The Columbia Missourian just took a step away from being a resource for student journalists toward acting as a potential hindrance to job opportunities.
Last week, the Columbia Missourian implemented a paywall system that restricts content to a 24-hour window, after which it is only available to members paying $5.95 a month. Several papers have been forced to use similar models, but the Missourian isn’t a normal paper.
A paper that is largely supported by unpaid student writers and exists for their benefit now hinders those students from accessing their own work and making it available to potential employers. What’s more, it takes away the real, community-based audience that makes the Missourian what it is.
Paywalls almost always lead to a decrease in readership. In a community where the Missourian is already competing with other newspapers, it can’t afford to thin its audience.
By charging for content, it puts itself on par with the Columbia Daily Tribune, which has had a 10-story paywall since December 2010. When no news is free, readers are likely to choose a professional organization with long-term beat reporters over a paper whose student staff turns over each semester.
If the Missourian’s readership shifts to the Tribune, students lose. They lose the feedback and recognition a community audience offers. They lose the real-world writing experience that, in many cases, made them choose the Missouri School of Journalism.
They lose the Missouri Method.
To add insult to injury, students will have to pay for their own stories to send to potential employers and to archive for themselves. These students already paid tuition and fees to work at the Missourian and were not compensated for their work.
We don’t doubt the Missourian editors see just cause for a paywall, but, at the very least, they should allow their writers see their own work for free.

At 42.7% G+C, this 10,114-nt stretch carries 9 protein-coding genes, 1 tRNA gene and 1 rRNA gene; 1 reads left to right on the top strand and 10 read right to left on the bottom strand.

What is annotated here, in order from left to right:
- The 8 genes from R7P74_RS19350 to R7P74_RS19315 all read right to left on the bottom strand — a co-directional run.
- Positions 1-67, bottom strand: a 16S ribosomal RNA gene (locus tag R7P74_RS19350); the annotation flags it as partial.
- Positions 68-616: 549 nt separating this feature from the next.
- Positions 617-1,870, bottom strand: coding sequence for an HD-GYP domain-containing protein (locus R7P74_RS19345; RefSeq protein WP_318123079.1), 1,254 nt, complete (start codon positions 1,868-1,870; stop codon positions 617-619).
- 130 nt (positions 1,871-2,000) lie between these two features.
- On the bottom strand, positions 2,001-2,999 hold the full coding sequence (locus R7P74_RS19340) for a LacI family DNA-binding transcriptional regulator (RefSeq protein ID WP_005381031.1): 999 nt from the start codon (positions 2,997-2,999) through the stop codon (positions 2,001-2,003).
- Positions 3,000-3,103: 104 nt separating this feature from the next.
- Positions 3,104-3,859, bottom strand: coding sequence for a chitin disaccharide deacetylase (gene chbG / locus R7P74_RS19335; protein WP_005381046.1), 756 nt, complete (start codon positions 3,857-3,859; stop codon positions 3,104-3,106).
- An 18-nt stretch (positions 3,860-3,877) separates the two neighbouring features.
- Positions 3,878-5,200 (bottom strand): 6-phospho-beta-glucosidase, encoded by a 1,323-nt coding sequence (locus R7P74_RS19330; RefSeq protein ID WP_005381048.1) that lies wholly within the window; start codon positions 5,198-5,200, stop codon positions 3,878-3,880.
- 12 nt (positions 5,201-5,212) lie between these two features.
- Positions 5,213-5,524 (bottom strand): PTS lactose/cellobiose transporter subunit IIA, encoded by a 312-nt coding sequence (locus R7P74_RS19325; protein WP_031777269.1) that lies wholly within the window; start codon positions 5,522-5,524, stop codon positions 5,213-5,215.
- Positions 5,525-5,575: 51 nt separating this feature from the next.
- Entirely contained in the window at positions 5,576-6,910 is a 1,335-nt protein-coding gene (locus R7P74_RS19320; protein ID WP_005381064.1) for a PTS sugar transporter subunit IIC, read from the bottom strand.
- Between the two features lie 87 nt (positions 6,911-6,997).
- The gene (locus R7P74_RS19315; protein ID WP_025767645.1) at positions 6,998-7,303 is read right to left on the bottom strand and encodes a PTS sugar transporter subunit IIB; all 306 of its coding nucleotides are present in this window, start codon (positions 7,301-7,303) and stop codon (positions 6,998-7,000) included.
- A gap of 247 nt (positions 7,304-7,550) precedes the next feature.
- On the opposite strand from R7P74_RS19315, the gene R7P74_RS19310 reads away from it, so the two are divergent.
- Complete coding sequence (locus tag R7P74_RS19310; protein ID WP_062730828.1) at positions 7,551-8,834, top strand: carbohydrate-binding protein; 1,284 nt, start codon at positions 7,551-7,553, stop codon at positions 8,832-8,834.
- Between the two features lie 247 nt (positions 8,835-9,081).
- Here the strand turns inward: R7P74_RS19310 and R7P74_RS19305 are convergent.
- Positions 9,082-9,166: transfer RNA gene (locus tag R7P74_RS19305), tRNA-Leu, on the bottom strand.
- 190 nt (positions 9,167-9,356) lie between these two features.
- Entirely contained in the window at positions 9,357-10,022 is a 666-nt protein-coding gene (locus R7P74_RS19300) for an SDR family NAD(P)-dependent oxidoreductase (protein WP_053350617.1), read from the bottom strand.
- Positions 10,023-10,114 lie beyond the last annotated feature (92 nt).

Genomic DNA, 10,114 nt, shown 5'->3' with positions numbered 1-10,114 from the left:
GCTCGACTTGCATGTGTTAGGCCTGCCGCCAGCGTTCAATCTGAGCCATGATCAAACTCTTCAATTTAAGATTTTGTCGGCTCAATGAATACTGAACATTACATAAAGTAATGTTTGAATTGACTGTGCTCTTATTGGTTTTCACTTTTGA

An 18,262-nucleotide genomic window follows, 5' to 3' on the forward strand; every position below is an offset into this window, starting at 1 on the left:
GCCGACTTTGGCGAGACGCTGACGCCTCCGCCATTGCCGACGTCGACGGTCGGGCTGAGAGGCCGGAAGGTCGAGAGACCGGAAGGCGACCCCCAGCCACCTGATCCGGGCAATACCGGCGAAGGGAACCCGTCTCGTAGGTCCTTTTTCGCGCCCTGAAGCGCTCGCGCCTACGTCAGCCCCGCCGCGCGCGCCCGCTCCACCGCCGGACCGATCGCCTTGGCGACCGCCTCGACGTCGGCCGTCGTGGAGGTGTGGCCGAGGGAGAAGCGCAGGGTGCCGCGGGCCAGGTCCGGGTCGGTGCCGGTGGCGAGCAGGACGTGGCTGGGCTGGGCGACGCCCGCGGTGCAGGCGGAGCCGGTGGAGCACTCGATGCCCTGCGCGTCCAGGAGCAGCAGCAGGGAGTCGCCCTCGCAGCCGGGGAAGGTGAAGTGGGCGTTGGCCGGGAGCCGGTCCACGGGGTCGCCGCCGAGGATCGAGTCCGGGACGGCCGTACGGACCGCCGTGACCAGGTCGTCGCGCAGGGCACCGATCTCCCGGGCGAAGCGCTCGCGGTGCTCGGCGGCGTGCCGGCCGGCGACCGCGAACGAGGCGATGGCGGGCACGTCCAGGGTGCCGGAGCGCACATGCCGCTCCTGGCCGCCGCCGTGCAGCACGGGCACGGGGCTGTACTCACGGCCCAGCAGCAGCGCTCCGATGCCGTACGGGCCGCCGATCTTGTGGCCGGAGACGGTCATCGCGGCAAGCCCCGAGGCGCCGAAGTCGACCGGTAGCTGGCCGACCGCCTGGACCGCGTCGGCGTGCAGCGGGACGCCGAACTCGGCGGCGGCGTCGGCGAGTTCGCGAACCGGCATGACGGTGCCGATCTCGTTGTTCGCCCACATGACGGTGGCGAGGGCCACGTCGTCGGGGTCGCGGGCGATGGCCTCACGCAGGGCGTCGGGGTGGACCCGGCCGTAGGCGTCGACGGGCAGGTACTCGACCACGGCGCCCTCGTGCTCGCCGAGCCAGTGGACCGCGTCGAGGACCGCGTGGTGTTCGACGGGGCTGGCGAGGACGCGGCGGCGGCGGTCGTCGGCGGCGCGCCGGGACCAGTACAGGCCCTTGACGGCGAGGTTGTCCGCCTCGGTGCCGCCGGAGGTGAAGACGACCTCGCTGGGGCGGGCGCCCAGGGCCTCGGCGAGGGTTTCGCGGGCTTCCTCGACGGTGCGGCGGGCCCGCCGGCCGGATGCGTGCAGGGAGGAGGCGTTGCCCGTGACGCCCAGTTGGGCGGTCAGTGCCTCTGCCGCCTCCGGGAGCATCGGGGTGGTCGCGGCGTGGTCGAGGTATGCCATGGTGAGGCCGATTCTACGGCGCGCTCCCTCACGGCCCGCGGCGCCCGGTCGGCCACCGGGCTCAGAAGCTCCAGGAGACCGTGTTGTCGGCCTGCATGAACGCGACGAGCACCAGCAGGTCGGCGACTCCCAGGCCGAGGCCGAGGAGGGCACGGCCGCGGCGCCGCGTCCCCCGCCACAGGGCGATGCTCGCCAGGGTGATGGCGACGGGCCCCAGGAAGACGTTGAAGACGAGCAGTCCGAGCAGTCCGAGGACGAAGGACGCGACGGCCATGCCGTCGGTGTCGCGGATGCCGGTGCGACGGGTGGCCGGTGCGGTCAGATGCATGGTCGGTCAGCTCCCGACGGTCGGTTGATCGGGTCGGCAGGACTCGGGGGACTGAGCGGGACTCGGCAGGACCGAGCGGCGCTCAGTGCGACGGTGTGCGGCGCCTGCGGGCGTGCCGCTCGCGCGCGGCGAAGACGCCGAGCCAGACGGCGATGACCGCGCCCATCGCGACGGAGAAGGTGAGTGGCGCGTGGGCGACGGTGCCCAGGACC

According to the Missourian’s explanation of its decision to implement a paywall (which, after 24 hours, became unavailable to the public), it is the first general purpose newspaper in the country to adopt a 24-hour access period.
It’s difficult to understand the logic behind a 24-hour wall. If the Missourian had implemented a 10-story wall instead, like the Tribune, potential employers wouldn’t be opening MU students’ job applications just to be led to a page asking for $5.95.
That isn’t fair to students. To have them write for free, pay to access their own work and then to complicate the job application process accomplishes the opposite of what the Missourian is meant to do.
Furthermore, we wish the paper had been more transparent with its apparent financial trouble. In its jump to a paywall, the newspaper didn’t leave much background — How deep was the paper in trouble? And how did it reach this point?
If, somehow, there is a need for an increase in funds for the Missourian, a class fee might be a better option. Students could end up being the majority of members anyway; by transferring the fees to students, the paper could maintain funds without losing its readership.
The bottom line here is that the Missourian didn’t weigh the cost against its students’ needs. If it had, the paywall either wouldn’t exist or would be a different model.
An entity within the J-School shouldn’t be keeping student journalists from having real-life experiences; that’s the premise of the Missouri Method. The Missourian’s decision will only be negative for students and the community. We’re a better J-School than that.
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